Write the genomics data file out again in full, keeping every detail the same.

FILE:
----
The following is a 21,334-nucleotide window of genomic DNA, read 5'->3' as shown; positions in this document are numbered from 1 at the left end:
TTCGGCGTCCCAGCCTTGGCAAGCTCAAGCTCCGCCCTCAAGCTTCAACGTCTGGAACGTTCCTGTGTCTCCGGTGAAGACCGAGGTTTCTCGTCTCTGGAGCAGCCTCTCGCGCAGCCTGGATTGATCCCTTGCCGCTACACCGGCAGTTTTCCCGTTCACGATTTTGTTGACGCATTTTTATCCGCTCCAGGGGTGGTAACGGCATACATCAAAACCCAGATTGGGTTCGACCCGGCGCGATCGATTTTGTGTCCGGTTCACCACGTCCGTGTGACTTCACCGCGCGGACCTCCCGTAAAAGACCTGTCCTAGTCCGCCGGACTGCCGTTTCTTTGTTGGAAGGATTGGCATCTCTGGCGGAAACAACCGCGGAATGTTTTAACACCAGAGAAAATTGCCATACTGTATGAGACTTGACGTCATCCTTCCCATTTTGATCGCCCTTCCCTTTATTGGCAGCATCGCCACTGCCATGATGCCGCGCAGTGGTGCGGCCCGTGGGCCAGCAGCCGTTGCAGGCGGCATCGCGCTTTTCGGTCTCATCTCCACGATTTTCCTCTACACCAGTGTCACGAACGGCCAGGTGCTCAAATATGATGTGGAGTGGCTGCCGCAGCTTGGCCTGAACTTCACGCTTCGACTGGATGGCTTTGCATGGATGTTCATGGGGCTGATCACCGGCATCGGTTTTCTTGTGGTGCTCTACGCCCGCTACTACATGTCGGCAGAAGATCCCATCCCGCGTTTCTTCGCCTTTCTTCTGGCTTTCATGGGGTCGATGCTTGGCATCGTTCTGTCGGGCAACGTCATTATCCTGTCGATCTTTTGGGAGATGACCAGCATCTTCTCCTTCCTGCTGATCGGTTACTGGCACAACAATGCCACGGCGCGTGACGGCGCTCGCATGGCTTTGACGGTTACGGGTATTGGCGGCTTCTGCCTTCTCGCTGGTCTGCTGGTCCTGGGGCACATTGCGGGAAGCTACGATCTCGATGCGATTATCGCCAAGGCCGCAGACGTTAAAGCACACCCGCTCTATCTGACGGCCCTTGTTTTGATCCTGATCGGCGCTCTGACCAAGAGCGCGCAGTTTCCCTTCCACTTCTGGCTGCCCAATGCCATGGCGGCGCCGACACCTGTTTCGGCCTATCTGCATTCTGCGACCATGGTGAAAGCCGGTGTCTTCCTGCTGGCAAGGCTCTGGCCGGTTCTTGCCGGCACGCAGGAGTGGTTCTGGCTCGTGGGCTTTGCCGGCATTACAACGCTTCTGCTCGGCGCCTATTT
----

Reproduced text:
The following is a 21,334-nucleotide window of genomic DNA, read 5'->3' as shown; positions in this document are numbered from 1 at the left end:
TTCGGCGTCCCAGCCTTGGCAAGCTCAAGCTCCGCCCTCAAGCTTCAACGTCTGGAACGTTCCTGTGTCTCCGGTGAAGACCGAGGTTTCTCGTCTCTGGAGCAGCCTCTCGCGCAGCCTGGATTGATCCCTTGCCGCTACACCGGCAGTTTTCCCGTTCACGATTTTGTTGACGCATTTTTATCCGCTCCAGGGGTGGTAACGGCATACATCAAAACCCAGATTGGGTTCGACCCGGCGCGATCGATTTTGTGTCCGGTTCACCACGTCCGTGTGACTTCACCGCGCGGACCTCCCGTAAAAGACCTGTCCTAGTCCGCCGGACTGCCGTTTCTTTGTTGGAAGGATTGGCATCTCTGGCGGAAACAACCGCGGAATGTTTTAACACCAGAGAAAATTGCCATACTGTATGAGACTTGACGTCATCCTTCCCATTTTGATCGCCCTTCCCTTTATTGGCAGCATCGCCACTGCCATGATGCCGCGCAGTGGTGCGGCCCGTGGGCCAGCAGCCGTTGCAGGCGGCATCGCGCTTTTCGGTCTCATCTCCACGATTTTCCTCTACACCAGTGTCACGAACGGCCAGGTGCTCAAATATGATGTGGAGTGGCTGCCGCAGCTTGGCCTGAACTTCACGCTTCGACTGGATGGCTTTGCATGGATGTTCATGGGGCTGATCACCGGCATCGGTTTTCTTGTGGTGCTCTACGCCCGCTACTACATGTCGGCAGAAGATCCCATCCCGCGTTTCTTCGCCTTTCTTCTGGCTTTCATGGGGTCGATGCTTGGCATCGTTCTGTCGGGCAACGTCATTATCCTGTCGATCTTTTGGGAGATGACCAGCATCTTCTCCTTCCTGCTGATCGGTTACTGGCACAACAATGCCACGGCGCGTGACGGCGCTCGCATGGCTTTGACGGTTACGGGTATTGGCGGCTTCTGCCTTCTCGCTGGTCTGCTGGTCCTGGGGCACATTGCGGGAAGCTACGATCTCGATGCGATTATCGCCAAGGCCGCAGACGTTAAAGCACACCCGCTCTATCTGACGGCCCTTGTTTTGATCCTGATCGGCGCTCTGACCAAGAGCGCGCAGTTTCCCTTCCACTTCTGGCTGCCCAATGCCATGGCGGCGCCGACACCTGTTTCGGCCTATCTGCATTCTGCGACCATGGTGAAAGCCGGTGTCTTCCTGCTGGCAAGGCTCTGGCCGGTTCTTGCCGGCACGCAGGAGTGGTTCTGGCTCGTGGGCTTTGCCGGCATTACAACGCTTCTGCTCGGCGCCTATTT